1. 2009
Nov
28

## Buoyancy, part 2

Following up on my calculation of the lifting power of helium balloons, it’s time to see how the same argument applies to ping-pong balls being used to raise a sunken ship.

Raising a ship with ping-pong balls is, in fact, nearly the same situation as raising a child with helium balloons. All you have to do is replace the air with water, the helium with air, the rubber balloons with plastic balls, and the child and harness with a boat (though preferably not in that order). The physical principle at work (Archimedes’ Principle) is exactly the same, and so the same equation I used last time is equally applicable here: the buoyant force on an object (ping-pong ball) immersed in a fluid (water) is equal to the weight of the water displaced by the fluid,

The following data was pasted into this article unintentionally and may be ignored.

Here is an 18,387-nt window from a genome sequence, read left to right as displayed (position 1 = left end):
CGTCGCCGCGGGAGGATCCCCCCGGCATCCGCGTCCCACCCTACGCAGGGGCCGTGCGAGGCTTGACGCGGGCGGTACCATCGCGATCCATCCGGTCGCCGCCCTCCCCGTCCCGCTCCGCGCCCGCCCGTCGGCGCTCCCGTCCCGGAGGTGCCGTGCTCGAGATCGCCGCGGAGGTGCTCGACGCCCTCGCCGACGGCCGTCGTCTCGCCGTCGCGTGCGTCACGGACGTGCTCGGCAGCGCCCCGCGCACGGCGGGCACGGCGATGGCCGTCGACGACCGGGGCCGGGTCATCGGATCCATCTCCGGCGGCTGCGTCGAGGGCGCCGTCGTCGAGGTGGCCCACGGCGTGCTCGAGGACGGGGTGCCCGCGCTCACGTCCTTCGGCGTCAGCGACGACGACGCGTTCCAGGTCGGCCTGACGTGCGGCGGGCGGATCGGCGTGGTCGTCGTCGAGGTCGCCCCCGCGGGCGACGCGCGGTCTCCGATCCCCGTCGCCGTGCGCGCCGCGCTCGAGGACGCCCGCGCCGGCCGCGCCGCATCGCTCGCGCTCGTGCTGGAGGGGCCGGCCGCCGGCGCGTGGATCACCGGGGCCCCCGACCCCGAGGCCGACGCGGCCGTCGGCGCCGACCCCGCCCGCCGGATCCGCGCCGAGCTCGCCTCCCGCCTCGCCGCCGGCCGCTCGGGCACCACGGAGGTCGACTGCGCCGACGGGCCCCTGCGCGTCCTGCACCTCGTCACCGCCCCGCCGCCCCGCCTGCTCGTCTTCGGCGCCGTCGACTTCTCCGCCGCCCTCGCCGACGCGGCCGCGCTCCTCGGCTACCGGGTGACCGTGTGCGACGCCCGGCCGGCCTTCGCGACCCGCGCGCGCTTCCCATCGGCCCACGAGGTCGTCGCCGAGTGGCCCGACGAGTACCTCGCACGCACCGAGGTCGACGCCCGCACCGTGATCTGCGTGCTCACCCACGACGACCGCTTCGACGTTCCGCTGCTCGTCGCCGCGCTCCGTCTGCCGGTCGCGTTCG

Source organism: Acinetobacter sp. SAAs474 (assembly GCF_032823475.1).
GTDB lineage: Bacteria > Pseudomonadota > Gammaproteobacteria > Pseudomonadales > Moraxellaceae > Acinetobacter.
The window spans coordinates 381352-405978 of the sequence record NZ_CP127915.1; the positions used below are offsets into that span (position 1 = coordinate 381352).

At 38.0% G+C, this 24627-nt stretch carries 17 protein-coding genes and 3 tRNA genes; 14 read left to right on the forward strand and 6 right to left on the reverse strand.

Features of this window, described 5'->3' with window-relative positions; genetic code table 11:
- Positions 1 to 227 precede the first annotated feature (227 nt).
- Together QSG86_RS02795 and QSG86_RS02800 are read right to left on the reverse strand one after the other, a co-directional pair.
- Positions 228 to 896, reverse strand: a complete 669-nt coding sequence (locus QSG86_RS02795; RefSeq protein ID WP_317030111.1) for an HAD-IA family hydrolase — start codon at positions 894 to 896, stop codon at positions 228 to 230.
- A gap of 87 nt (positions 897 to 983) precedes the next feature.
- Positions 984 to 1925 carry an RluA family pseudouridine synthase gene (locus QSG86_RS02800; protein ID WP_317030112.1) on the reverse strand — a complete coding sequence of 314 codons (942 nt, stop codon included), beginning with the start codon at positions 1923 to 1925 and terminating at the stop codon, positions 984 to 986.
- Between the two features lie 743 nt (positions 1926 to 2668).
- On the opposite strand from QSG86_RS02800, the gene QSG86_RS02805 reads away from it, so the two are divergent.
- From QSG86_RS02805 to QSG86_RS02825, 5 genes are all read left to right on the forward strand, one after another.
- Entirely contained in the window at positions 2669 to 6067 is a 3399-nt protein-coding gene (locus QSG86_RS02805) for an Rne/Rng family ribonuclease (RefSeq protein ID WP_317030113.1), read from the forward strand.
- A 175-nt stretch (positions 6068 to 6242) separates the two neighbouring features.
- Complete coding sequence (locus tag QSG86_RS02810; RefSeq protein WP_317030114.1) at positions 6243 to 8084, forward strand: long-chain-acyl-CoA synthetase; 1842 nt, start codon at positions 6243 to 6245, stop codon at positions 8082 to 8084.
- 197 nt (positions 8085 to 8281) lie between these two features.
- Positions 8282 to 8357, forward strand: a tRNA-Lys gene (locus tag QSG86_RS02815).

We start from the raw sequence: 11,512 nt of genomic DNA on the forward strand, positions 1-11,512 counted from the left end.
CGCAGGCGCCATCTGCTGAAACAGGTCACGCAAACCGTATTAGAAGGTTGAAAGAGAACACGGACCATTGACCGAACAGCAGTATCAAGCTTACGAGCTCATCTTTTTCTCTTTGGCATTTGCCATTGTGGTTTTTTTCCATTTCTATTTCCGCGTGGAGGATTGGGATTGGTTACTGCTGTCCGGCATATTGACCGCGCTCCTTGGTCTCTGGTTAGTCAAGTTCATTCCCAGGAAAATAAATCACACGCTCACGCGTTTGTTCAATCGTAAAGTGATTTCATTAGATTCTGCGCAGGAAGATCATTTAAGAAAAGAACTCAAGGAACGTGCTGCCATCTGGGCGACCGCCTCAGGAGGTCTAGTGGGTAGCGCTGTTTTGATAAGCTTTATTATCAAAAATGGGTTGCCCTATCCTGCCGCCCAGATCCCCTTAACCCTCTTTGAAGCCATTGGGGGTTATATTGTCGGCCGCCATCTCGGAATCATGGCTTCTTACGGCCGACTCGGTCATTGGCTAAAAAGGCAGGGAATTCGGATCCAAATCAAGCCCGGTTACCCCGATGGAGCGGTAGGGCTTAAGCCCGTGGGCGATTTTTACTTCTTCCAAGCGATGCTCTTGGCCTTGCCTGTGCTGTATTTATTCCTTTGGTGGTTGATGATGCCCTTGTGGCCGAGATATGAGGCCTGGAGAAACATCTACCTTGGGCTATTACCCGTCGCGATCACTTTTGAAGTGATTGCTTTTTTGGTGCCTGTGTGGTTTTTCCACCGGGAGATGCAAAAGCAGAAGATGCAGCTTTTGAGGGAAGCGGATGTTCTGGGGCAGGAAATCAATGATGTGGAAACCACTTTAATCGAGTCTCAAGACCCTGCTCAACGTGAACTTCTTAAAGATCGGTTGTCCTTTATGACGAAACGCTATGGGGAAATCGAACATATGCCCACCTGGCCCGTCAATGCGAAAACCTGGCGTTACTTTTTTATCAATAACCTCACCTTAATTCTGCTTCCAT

$$F = \rho g V$$

Let’s see what this says about how many ping-pong balls it would take to raise the Mythtanic II, which weighs about $$\unit{3500}{\pound}$$ according to the show. We can start by figuring out how much mass it takes to balance out the buoyant force on a single ping-pong ball, using \(-m_\text{load} - m_\text{ball} + \rho V …